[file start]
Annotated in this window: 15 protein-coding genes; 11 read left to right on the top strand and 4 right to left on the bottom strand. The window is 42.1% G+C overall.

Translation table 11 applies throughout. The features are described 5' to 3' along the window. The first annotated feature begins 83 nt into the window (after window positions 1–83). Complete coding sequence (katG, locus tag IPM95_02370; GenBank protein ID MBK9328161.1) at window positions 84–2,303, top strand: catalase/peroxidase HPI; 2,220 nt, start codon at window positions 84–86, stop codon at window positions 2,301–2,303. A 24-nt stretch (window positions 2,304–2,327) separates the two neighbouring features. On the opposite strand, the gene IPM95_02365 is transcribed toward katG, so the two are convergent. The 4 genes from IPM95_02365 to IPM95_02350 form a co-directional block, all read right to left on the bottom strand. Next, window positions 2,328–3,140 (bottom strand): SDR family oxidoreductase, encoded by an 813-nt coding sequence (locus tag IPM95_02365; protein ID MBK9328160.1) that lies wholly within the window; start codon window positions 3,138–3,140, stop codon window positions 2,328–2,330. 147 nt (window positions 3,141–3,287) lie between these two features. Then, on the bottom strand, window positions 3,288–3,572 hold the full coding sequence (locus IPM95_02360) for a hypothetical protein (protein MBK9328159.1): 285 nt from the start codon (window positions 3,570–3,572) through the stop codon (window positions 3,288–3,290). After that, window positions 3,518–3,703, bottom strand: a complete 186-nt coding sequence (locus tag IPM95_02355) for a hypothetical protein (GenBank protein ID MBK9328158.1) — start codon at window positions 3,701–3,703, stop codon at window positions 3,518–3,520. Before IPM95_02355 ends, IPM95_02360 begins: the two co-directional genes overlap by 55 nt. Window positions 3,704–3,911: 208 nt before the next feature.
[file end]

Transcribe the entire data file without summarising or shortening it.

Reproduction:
Annotated in this window: 15 protein-coding genes; 11 read left to right on the top strand and 4 right to left on the bottom strand. The window is 42.1% G+C overall.

Translation table 11 applies throughout. The features are described 5' to 3' along the window. The first annotated feature begins 83 nt into the window (after window positions 1–83). Complete coding sequence (katG, locus tag IPM95_02370; GenBank protein ID MBK9328161.1) at window positions 84–2,303, top strand: catalase/peroxidase HPI; 2,220 nt, start codon at window positions 84–86, stop codon at window positions 2,301–2,303. A 24-nt stretch (window positions 2,304–2,327) separates the two neighbouring features. On the opposite strand, the gene IPM95_02365 is transcribed toward katG, so the two are convergent. The 4 genes from IPM95_02365 to IPM95_02350 form a co-directional block, all read right to left on the bottom strand. Next, window positions 2,328–3,140 (bottom strand): SDR family oxidoreductase, encoded by an 813-nt coding sequence (locus tag IPM95_02365; protein ID MBK9328160.1) that lies wholly within the window; start codon window positions 3,138–3,140, stop codon window positions 2,328–2,330. 147 nt (window positions 3,141–3,287) lie between these two features. Then, on the bottom strand, window positions 3,288–3,572 hold the full coding sequence (locus IPM95_02360) for a hypothetical protein (protein MBK9328159.1): 285 nt from the start codon (window positions 3,570–3,572) through the stop codon (window positions 3,288–3,290). After that, window positions 3,518–3,703, bottom strand: a complete 186-nt coding sequence (locus tag IPM95_02355) for a hypothetical protein (GenBank protein ID MBK9328158.1) — start codon at window positions 3,701–3,703, stop codon at window positions 3,518–3,520. Before IPM95_02355 ends, IPM95_02360 begins: the two co-directional genes overlap by 55 nt. Window positions 3,704–3,911: 208 nt before the next feature.